Columnar jointing produces some of the most stunning scenic aspects of lava flows and other volcanic deposits found in national parks. Columnar jointing consists of sets of regularly spaced parallel fractures (joints) that intersect in a roughly prismatic pattern. Most columns are hexagonal, but they may have anywhere from three to seven sides.
Columnar jointing is most commonly found in basaltic lava flows, but it also occurs in lava flows of other compositions, pyroclastic flow deposits (ignimbrites), in some lava domes, volcanic necks, and even in some shallow intrusions.
Devils Postpile National Monument and Devils Tower National Monument contain the best-known examples of columnar jointing in the United States. Devils Postpile NM in California was established primarily for the spectacular columnar jointed lava flow that makes up the heart of this small national monument. Erosion along columnar joints produces the nearly vertical columns that make Devils Tower in Wyoming so distinctive and compelling.
Photo 9right): Close up of columnar basalt at Overhanging Cliff.
Jim Peaco, June 1989.
How Columnar Jointing Forms
Columnar jointing is produced by cooling of lava flows, ash-flow tuffs, and other bodies of magma or lava. Cooling causes contraction which in turn causes fracturing. Fractures propagate from the top and bottom of flows inward towards the center.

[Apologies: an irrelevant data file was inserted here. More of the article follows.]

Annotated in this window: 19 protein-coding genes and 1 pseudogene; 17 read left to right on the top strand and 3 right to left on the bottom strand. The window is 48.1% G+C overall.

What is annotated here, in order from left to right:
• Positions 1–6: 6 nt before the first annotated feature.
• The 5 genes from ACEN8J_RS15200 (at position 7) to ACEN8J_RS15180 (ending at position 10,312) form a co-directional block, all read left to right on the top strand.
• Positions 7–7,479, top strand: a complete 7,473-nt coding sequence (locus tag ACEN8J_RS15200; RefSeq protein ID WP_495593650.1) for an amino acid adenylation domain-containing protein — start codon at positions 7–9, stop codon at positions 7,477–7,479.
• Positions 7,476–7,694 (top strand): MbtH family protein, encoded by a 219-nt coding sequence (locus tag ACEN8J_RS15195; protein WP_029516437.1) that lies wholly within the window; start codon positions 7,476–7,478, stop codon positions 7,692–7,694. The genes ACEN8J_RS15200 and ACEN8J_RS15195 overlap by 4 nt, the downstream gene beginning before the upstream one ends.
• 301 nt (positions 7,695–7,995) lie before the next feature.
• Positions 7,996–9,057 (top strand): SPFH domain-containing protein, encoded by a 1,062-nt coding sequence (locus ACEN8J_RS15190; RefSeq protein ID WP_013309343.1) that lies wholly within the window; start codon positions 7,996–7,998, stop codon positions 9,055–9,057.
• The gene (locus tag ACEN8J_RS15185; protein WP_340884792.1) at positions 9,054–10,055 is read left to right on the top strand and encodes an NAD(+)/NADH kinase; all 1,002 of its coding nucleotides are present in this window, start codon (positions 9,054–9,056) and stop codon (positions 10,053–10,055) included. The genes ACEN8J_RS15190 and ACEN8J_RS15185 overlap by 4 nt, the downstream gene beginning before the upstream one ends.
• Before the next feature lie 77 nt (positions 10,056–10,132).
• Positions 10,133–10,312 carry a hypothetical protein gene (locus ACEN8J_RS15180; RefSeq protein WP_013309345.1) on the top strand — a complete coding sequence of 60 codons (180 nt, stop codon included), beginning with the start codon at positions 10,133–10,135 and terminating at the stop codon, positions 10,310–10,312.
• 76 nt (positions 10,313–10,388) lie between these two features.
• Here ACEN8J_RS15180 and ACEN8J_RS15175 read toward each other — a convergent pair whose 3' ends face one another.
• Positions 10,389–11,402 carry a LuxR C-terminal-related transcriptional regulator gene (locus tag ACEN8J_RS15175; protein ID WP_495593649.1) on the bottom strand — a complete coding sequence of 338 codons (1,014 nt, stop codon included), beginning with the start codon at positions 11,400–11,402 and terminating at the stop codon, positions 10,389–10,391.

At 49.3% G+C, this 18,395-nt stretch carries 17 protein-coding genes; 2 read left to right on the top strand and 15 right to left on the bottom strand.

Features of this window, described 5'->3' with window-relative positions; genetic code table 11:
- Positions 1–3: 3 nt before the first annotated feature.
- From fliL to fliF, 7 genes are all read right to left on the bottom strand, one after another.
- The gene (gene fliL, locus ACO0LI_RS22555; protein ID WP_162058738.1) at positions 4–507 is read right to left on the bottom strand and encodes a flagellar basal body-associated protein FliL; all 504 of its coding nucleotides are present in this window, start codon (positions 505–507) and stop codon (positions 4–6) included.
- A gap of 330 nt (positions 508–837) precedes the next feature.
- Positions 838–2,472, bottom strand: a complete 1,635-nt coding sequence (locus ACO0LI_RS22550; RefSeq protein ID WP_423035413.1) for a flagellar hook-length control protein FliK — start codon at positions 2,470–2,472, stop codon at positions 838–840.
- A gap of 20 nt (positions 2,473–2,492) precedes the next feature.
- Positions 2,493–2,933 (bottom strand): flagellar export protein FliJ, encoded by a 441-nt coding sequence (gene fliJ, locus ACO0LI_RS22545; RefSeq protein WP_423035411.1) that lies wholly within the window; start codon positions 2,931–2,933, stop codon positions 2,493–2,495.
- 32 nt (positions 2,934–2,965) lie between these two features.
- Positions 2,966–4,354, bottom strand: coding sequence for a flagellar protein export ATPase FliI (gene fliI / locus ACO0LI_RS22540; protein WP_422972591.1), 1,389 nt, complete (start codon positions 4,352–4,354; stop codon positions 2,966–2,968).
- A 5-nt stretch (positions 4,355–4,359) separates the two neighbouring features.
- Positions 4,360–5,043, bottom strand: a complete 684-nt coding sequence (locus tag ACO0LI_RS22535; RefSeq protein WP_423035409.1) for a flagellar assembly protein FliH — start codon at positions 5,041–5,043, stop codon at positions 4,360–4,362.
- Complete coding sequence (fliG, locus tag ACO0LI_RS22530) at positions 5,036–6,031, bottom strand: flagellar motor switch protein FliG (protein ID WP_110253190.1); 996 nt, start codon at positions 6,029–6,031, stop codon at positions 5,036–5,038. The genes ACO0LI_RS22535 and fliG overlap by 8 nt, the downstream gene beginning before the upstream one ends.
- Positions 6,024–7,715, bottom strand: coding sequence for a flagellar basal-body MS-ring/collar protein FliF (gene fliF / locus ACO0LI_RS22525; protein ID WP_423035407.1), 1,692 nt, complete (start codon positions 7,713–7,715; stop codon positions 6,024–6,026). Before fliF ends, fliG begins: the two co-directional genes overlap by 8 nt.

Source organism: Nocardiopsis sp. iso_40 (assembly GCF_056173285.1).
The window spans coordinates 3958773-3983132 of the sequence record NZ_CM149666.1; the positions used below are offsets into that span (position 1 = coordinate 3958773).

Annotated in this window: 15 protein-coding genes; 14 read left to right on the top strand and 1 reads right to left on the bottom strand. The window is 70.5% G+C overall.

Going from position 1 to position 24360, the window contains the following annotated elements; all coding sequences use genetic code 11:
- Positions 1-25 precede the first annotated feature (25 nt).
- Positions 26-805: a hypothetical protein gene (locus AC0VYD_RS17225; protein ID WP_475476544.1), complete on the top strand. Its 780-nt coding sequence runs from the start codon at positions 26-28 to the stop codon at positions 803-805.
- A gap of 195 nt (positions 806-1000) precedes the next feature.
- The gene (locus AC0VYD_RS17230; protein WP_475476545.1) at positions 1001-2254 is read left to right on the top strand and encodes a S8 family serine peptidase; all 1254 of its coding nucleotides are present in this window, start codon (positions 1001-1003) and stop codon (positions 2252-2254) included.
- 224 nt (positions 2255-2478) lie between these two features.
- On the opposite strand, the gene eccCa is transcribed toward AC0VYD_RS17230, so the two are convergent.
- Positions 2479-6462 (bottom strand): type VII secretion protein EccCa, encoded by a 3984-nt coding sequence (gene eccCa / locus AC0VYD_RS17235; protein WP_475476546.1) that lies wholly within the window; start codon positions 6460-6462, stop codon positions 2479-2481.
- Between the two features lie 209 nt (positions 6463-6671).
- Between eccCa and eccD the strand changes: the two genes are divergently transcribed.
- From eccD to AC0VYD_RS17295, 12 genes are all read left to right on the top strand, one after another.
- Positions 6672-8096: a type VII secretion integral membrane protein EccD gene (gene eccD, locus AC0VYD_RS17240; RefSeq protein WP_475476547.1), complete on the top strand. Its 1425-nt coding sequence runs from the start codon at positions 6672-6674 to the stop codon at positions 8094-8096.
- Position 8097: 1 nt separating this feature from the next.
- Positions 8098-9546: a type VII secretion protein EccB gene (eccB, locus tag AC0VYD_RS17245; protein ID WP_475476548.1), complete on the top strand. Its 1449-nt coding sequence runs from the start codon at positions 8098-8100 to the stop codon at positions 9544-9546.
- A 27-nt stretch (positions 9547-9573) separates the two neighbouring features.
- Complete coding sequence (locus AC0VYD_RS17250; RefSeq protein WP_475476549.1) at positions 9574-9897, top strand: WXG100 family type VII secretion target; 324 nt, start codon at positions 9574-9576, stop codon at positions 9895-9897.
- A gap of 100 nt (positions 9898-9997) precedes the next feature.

The predominantly hexagonal pattern arises because contractional stress is most efficiently relieved by three fractures that intersect at angles of 120 degrees, which in turn creates six-sided polygons. Columns are oriented perpendicular to the main cooling surfaces of lava flows and other igneous bodies.
Columnar jointing forms after a lava flow or other igneous body has solidified, but while it is still at high to medium temperature. It is thought that columnar jointing forms during rapid cooling and that the development of the fracture system allows fluids to circulate which can further hasten the rate of cooling.
Some lava flows have irregular columnar jointing known as entablature, typically found in the interior portion or near the top of a flow. Some lava flows, particularly those that are part of the Columbia River Basalts may have a lower colonnade, the entablature, and an upper colonnade. The irregular fracturing of the entablature is likely due to a different cooling rate in the flow’s interior.
Photo (right): The entablature and lower colonnade of the Overhanging Basalt Lava Flow in Yellowstone National Park.
Figure (left): The upper and lower colonnade and entablature of a lava flow.
National Parks Columnar Jointing
At least 21 units of the National Park System contain lava flows or other igneous rocks displaying columnar jointing.
Devils Postpile National Monument
Devils Postpile contains columns up to 2.5 ft (1.1 m) in diameter that are up to 60 ft (18 m) long that are present in an exceptionally thick (up to 400 ft, 122 m) basalt flow that pooled after it erupted approximately 100,000 years ago.
Devils Postpile contains a high percentage (55%) of hexagonal columns. Some columns are curved and tilt away from the vertical suggesting that something may have impacted cooling rates and cooling surfaces in those areas.